Home Entertainment Television GOOD OMENS: Michael Sheen opens up about the future of ‘Good Omens’

GOOD OMENS: Michael Sheen opens up about the future of ‘Good Omens’

"Emotionally, it might be quite difficult."

Amazon / BBC

It took almost thirty years for Neil Gaiman and Terry Pratchett‘s popular novel, Good Omens, was able to make its way to the screen, courtesy of the BBC/Amazon series, starring Michael Sheen and David Tennant. (Filmmakers like Terry Gilliam had been trying for years to crack it as a movie.)

The BBC/Amazon show was always meant to be a single six-episode mini-series with Gaiman adapting the original book himself, but that series also proved so popular that so many more people began discovering the book. Of course, everyone also loved Sheen and Tennant’s amazingly snarky chemistry as arch-rivals, Sheen as the angel Aziraphale and Tennant as the demon Crowley.

The Beat spoke with Sheen earlier in the week for his upcoming Universal fantasy-adventure Dolittle, in which Robert Downey Jr. plays the title role, and we asked him whether we might ever see more of the characters he and Tenant played.

“There was only one book written, and [it’s] such a special project for Neil, because he wrote it with Terry and with Terry no longer being with us, I’m not sure how Neil feels about writing any more without Terry.”

That has probably been known for quite some time, and it’s also been known that Gaiman and Pratchett had spoken in the past about writing something more with the characters, though Sheen is pretty sure that it’ll be up to Neil if he decides to write anything more without his late collaborator.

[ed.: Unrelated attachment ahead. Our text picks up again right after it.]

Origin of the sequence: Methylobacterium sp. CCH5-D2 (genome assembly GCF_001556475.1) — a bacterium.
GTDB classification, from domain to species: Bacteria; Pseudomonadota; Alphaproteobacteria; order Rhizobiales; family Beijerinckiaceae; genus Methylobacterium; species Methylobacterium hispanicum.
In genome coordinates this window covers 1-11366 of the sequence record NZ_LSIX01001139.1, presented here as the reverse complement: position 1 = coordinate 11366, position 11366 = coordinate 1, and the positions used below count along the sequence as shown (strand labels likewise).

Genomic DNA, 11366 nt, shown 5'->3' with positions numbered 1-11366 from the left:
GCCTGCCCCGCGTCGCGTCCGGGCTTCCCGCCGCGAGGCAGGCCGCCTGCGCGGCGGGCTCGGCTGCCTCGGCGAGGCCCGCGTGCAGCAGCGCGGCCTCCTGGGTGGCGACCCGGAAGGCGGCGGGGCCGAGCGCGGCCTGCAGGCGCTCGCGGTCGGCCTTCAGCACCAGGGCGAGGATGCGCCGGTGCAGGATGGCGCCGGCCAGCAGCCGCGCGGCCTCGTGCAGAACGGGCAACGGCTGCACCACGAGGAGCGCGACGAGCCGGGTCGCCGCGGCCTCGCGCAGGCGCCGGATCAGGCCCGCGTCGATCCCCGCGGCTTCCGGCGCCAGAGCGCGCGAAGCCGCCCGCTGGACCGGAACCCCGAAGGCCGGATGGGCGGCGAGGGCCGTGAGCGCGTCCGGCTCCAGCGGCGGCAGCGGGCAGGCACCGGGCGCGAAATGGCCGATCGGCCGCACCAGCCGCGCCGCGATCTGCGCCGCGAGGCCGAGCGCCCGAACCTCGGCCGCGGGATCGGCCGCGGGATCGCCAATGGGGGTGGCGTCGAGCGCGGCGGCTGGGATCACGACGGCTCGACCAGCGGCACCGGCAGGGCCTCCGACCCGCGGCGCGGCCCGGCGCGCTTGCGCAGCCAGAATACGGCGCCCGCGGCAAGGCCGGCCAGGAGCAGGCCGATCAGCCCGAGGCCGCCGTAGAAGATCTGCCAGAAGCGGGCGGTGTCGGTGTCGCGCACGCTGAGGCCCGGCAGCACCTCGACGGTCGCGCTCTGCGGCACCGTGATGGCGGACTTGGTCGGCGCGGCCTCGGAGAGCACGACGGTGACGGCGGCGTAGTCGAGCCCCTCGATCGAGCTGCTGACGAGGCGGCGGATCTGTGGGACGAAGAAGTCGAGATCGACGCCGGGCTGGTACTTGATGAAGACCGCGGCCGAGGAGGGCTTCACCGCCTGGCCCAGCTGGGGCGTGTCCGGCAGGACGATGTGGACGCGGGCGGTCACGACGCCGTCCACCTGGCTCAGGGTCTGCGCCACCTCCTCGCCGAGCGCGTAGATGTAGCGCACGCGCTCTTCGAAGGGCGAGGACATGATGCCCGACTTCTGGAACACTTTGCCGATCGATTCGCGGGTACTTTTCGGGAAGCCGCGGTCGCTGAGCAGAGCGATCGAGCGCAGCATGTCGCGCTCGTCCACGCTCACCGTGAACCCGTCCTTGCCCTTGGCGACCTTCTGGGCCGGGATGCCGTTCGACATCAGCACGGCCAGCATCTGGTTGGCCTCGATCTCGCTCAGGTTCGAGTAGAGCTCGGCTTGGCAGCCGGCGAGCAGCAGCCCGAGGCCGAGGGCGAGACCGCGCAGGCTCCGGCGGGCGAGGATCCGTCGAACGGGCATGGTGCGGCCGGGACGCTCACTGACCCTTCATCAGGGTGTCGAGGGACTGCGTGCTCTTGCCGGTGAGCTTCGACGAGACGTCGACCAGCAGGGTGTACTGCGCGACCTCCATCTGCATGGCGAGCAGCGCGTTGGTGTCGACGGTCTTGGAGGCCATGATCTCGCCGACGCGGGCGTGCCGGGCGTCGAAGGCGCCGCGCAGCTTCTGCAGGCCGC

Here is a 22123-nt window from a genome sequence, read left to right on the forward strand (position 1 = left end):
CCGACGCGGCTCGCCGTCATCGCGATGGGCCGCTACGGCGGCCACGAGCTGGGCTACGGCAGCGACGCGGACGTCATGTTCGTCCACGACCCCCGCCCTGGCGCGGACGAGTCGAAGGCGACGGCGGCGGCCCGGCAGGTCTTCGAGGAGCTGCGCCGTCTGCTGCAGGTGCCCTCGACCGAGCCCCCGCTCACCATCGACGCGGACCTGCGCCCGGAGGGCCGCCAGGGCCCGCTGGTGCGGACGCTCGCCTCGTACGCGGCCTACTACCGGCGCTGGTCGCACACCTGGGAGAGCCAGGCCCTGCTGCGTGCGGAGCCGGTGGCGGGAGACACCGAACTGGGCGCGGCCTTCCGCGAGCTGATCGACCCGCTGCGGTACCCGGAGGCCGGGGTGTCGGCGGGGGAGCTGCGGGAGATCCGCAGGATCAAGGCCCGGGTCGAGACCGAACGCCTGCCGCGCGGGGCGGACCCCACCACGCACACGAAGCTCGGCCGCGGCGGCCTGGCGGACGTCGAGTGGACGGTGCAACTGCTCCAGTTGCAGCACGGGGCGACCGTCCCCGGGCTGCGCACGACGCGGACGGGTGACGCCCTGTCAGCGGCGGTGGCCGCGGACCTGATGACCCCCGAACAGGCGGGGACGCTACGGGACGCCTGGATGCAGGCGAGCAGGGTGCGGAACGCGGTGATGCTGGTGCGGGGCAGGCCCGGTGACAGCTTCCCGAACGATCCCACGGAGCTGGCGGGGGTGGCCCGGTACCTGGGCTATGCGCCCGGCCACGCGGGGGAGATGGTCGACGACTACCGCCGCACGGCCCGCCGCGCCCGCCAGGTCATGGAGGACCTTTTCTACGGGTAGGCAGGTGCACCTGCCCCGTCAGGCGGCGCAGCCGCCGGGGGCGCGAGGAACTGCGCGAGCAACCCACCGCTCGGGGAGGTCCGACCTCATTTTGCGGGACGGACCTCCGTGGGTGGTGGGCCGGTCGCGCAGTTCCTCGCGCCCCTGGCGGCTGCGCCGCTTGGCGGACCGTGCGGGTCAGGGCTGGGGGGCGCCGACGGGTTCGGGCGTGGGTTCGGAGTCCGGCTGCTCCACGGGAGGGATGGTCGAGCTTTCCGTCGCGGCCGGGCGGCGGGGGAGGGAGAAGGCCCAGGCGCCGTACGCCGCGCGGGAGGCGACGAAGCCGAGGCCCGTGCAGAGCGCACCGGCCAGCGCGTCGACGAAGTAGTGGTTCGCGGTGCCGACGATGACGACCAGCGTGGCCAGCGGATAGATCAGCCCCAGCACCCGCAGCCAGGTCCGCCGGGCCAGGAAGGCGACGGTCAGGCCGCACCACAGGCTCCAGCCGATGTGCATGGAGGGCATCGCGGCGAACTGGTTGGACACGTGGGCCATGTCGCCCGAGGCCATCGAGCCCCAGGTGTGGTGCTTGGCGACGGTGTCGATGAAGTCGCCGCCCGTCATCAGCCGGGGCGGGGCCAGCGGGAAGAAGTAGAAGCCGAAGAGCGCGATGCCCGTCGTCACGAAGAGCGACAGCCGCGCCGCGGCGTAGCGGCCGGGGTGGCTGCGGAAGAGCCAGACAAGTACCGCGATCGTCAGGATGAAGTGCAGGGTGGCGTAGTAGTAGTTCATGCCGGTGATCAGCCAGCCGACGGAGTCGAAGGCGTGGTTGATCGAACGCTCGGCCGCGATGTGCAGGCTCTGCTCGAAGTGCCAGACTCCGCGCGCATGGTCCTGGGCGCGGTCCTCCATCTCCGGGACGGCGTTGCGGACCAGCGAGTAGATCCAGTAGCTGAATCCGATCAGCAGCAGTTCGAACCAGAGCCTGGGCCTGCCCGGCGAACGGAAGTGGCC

“I know Neil talked about the idea that Terry had actually talked about further stuff for those characters in that world, but they never actually wrote it. But they had talked about ideas, so it would be completely up to Neil and if he felt able to work on it without Terry. Not that he couldn’t – he’d totally be able to, creatively-speaking, but emotionally, it might be quite difficult.”

That certainly makes sense and maybe if enough people gently nudge Gaiman (who is always busy with a hundred other things) to give it a try, more of these characters could come to fruition in some form or another.

“I haven’t seen Neil for a while, so I don’t know,” Sheen concluded, “I know that originally the intention was that it would always be a one-off thing. Who knows? You never know in this business.”

You can still watch all six episodes of Good Omens on Amazon Prime, and look for The Beat’s full interview with Mr. Sheen sometime next week.

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